LLMs are strangely-shaped tools

few hit AI apps exist because LLMs are what i’d call very “strangely-shaped” tools.

most tools are built with a specific purpose in mind like a screwdriver or a car.

but LLMs were something we stumbled upon by predicting text and playing with RL – we didn’t design the shape of them beforehand, we just let them naturally evolve into what the loss optimized for.

it’s clear they’re good at many things, but they are so strangely shaped that it’s easy to fall into traps when making products.

AI agents are a good example of a trap (for now), where it’s easy to spend months trying to perfect your scaffolding yet never quite reaching the level of reliability you’d hope for.

long-term memory implemented solely via RAG is another trap. it’s just tempting enough to try, but the results aren’t as good as they should be.

other common inadequacies include poor search, hallucinations, and high inference costs. but there’s a long list of subtle weaknesses which few tinkerers ever notice as well as many weaknesses (and strengths) which remain unfound.

much of the frontier of LLM posttraining is currently concerned with these inadequacies – wondering how we can mold these strangely-shaped LLMs we have grown into a slightly more suitable form for the problems we face.

this is hard, even for the major labs. as we slowly progress on it, i’d expect to continue to see most AI products attempt to solve the same problems via the same methods, further suffering from lack of distinctness both in performance and aesthetic, because they don’t have the right connection between research teams and product teams (or perhaps the right vision to begin with).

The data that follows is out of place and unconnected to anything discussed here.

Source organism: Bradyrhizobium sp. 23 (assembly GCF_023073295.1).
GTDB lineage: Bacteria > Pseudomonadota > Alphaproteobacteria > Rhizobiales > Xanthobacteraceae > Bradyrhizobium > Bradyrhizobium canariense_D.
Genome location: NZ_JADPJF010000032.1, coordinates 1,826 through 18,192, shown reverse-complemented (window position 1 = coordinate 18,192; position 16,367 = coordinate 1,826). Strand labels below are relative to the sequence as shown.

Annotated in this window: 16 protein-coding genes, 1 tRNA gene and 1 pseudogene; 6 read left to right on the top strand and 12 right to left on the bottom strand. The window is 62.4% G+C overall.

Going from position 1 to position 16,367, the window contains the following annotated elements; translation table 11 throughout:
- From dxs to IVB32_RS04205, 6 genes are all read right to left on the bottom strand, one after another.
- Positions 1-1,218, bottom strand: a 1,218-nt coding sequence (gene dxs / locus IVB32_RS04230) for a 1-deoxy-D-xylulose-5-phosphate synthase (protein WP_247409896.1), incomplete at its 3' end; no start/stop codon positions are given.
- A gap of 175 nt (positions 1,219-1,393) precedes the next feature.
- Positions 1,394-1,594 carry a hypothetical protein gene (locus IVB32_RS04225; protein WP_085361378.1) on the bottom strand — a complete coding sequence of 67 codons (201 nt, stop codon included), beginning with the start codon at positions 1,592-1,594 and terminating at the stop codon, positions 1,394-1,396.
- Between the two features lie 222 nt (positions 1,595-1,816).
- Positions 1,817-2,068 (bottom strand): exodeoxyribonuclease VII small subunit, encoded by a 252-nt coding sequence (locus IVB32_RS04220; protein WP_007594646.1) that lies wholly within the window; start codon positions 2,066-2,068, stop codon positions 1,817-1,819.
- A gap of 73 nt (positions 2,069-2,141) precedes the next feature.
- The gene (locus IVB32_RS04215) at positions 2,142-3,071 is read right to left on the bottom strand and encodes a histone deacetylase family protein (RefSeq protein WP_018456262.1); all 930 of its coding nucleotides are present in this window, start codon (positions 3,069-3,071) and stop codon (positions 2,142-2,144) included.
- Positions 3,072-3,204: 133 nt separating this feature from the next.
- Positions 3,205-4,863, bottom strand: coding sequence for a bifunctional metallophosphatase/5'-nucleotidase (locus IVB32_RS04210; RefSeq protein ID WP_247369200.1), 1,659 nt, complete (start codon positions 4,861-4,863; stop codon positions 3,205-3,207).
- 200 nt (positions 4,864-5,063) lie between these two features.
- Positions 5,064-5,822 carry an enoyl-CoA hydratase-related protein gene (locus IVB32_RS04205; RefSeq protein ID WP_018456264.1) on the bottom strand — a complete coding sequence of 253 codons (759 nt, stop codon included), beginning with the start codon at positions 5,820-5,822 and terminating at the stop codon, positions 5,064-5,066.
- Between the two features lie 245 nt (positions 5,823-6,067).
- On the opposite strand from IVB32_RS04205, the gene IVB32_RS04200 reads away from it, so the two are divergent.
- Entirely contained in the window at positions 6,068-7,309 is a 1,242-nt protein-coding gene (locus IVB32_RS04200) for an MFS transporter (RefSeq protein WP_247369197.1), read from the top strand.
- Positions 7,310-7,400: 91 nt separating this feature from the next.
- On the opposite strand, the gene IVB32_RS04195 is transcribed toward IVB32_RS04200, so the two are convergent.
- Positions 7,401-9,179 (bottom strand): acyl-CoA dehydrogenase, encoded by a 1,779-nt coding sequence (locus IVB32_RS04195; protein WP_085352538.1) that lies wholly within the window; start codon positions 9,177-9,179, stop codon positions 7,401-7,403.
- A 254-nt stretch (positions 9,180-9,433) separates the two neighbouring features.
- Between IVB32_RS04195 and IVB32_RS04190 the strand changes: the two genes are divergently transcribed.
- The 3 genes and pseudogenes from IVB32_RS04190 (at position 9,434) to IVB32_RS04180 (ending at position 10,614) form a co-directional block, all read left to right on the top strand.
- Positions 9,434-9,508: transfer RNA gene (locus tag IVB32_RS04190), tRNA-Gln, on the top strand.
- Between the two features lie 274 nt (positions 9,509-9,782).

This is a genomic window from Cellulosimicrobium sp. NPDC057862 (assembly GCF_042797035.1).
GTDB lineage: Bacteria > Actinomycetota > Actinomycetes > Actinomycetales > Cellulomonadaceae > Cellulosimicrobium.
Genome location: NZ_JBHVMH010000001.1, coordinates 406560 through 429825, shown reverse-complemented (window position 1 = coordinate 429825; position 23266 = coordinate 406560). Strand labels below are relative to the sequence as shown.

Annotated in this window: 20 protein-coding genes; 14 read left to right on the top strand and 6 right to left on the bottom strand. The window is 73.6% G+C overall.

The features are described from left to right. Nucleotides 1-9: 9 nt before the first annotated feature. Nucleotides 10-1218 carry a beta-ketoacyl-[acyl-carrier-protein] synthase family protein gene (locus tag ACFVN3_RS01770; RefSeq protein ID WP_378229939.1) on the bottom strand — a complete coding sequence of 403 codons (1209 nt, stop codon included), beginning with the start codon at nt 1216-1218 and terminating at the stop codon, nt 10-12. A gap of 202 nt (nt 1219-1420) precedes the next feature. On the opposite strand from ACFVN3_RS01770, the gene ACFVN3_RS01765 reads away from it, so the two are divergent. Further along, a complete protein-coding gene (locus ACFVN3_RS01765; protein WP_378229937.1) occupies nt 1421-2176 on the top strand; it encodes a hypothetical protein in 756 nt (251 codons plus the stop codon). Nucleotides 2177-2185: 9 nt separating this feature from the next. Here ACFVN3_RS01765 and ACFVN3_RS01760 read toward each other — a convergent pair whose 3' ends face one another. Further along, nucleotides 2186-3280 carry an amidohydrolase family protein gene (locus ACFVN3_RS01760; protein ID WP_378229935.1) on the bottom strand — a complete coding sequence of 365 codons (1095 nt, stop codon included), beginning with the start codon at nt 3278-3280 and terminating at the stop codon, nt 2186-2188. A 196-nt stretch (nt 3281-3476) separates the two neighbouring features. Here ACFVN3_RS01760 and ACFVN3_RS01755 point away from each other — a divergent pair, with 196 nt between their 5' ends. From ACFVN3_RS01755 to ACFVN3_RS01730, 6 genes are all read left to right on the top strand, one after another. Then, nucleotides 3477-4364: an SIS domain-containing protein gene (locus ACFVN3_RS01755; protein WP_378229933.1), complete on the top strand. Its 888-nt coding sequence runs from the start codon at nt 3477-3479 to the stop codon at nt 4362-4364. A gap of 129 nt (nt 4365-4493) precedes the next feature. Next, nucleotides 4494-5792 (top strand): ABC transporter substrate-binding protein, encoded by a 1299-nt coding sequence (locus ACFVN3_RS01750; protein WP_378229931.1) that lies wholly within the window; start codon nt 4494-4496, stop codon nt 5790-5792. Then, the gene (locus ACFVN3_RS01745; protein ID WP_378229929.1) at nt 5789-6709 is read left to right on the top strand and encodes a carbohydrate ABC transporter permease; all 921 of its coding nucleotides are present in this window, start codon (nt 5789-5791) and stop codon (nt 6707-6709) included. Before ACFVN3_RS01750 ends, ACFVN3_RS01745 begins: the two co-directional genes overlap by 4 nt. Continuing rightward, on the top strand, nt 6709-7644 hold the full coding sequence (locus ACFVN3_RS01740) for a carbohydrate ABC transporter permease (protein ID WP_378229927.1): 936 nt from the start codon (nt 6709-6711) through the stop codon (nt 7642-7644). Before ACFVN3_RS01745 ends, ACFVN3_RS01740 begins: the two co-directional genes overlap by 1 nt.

it’s telling that among the few recent consumer successes like midjourney or perplexity, competitors are hyper-focused on directly copying winners rather than exploring the vast new frontier of things which could be built instead. this makes sense because the frontier is strangely-shaped, as a result of the underlying catalyst itself being strangely-shaped.

it’s not uncommon for services to launch a feature literally called “AI” which is primarily composed of literal magic wands and glitter emoji simply because the product designer has no idea how to actually convey the intended experience to the user. 2024 is certainly not a year one would be fired for using too much AI.

I expect it to get more interesting later this year and especially in 2025, but it’s still been a surreal experience continually contrasting my day to day life in san francisco with that of the actual real world (note: SF is not real in this example).

the above is also relevant to some of the reasons i have longer agi timelines than i did a few years ago. agi is not a strangely-shaped tool. in fact, it is quite literally the opposite.

Originally posted via Twitter/X, but mirrored here for convenience.

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